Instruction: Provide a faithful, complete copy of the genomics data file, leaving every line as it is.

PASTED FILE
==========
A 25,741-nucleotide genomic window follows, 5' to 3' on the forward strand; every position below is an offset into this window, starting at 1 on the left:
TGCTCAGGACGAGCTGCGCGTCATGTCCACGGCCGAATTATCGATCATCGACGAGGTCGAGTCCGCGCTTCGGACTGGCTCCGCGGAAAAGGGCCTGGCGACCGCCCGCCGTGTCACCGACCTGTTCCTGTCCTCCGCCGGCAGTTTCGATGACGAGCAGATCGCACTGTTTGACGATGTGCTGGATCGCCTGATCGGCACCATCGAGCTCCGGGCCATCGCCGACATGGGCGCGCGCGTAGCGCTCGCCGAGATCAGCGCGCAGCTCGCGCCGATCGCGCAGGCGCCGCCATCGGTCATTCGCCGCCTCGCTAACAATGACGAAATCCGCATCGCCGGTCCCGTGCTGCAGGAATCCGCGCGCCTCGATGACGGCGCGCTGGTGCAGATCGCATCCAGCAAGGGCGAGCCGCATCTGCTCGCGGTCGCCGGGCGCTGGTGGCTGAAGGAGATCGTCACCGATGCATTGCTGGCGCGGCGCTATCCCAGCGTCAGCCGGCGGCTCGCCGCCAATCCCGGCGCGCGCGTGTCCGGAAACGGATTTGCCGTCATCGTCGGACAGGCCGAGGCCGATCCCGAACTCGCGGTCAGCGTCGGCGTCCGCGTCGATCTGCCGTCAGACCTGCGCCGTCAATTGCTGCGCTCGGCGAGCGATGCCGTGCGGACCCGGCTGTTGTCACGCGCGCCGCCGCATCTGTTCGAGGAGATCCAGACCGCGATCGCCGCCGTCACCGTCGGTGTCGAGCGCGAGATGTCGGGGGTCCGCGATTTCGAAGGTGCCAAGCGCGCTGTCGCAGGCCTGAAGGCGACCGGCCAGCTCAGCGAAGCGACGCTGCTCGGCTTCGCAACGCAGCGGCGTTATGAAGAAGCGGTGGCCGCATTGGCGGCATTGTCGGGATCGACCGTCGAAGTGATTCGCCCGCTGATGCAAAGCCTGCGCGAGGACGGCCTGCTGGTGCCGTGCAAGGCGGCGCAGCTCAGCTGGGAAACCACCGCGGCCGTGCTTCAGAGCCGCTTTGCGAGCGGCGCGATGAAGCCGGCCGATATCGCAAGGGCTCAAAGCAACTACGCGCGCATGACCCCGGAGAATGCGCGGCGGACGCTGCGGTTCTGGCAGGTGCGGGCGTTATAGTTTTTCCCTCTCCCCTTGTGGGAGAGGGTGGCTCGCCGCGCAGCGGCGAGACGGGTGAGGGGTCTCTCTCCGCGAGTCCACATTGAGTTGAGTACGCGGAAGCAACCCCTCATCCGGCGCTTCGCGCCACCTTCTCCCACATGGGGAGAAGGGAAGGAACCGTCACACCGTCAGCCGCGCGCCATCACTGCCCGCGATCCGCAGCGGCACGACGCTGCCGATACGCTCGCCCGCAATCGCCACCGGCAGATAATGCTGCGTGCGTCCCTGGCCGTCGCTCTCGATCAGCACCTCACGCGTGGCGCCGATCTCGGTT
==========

A 25,741-nucleotide genomic window follows, 5' to 3' on the forward strand; every position below is an offset into this window, starting at 1 on the left:
TGCTCAGGACGAGCTGCGCGTCATGTCCACGGCCGAATTATCGATCATCGACGAGGTCGAGTCCGCGCTTCGGACTGGCTCCGCGGAAAAGGGCCTGGCGACCGCCCGCCGTGTCACCGACCTGTTCCTGTCCTCCGCCGGCAGTTTCGATGACGAGCAGATCGCACTGTTTGACGATGTGCTGGATCGCCTGATCGGCACCATCGAGCTCCGGGCCATCGCCGACATGGGCGCGCGCGTAGCGCTCGCCGAGATCAGCGCGCAGCTCGCGCCGATCGCGCAGGCGCCGCCATCGGTCATTCGCCGCCTCGCTAACAATGACGAAATCCGCATCGCCGGTCCCGTGCTGCAGGAATCCGCGCGCCTCGATGACGGCGCGCTGGTGCAGATCGCATCCAGCAAGGGCGAGCCGCATCTGCTCGCGGTCGCCGGGCGCTGGTGGCTGAAGGAGATCGTCACCGATGCATTGCTGGCGCGGCGCTATCCCAGCGTCAGCCGGCGGCTCGCCGCCAATCCCGGCGCGCGCGTGTCCGGAAACGGATTTGCCGTCATCGTCGGACAGGCCGAGGCCGATCCCGAACTCGCGGTCAGCGTCGGCGTCCGCGTCGATCTGCCGTCAGACCTGCGCCGTCAATTGCTGCGCTCGGCGAGCGATGCCGTGCGGACCCGGCTGTTGTCACGCGCGCCGCCGCATCTGTTCGAGGAGATCCAGACCGCGATCGCCGCCGTCACCGTCGGTGTCGAGCGCGAGATGTCGGGGGTCCGCGATTTCGAAGGTGCCAAGCGCGCTGTCGCAGGCCTGAAGGCGACCGGCCAGCTCAGCGAAGCGACGCTGCTCGGCTTCGCAACGCAGCGGCGTTATGAAGAAGCGGTGGCCGCATTGGCGGCATTGTCGGGATCGACCGTCGAAGTGATTCGCCCGCTGATGCAAAGCCTGCGCGAGGACGGCCTGCTGGTGCCGTGCAAGGCGGCGCAGCTCAGCTGGGAAACCACCGCGGCCGTGCTTCAGAGCCGCTTTGCGAGCGGCGCGATGAAGCCGGCCGATATCGCAAGGGCTCAAAGCAACTACGCGCGCATGACCCCGGAGAATGCGCGGCGGACGCTGCGGTTCTGGCAGGTGCGGGCGTTATAGTTTTTCCCTCTCCCCTTGTGGGAGAGGGTGGCTCGCCGCGCAGCGGCGAGACGGGTGAGGGGTCTCTCTCCGCGAGTCCACATTGAGTTGAGTACGCGGAAGCAACCCCTCATCCGGCGCTTCGCGCCACCTTCTCCCACATGGGGAGAAGGGAAGGAACCGTCACACCGTCAGCCGCGCGCCATCACTGCCCGCGATCCGCAGCGGCACGACGCTGCCGATACGCTCGCCCGCAATCGCCACCGGCAGATAATGCTGCGTGCGTCCCTGGCCGTCGCTCTCGATCAGCACCTCACGCGTGGCGCCGATCTCGGTT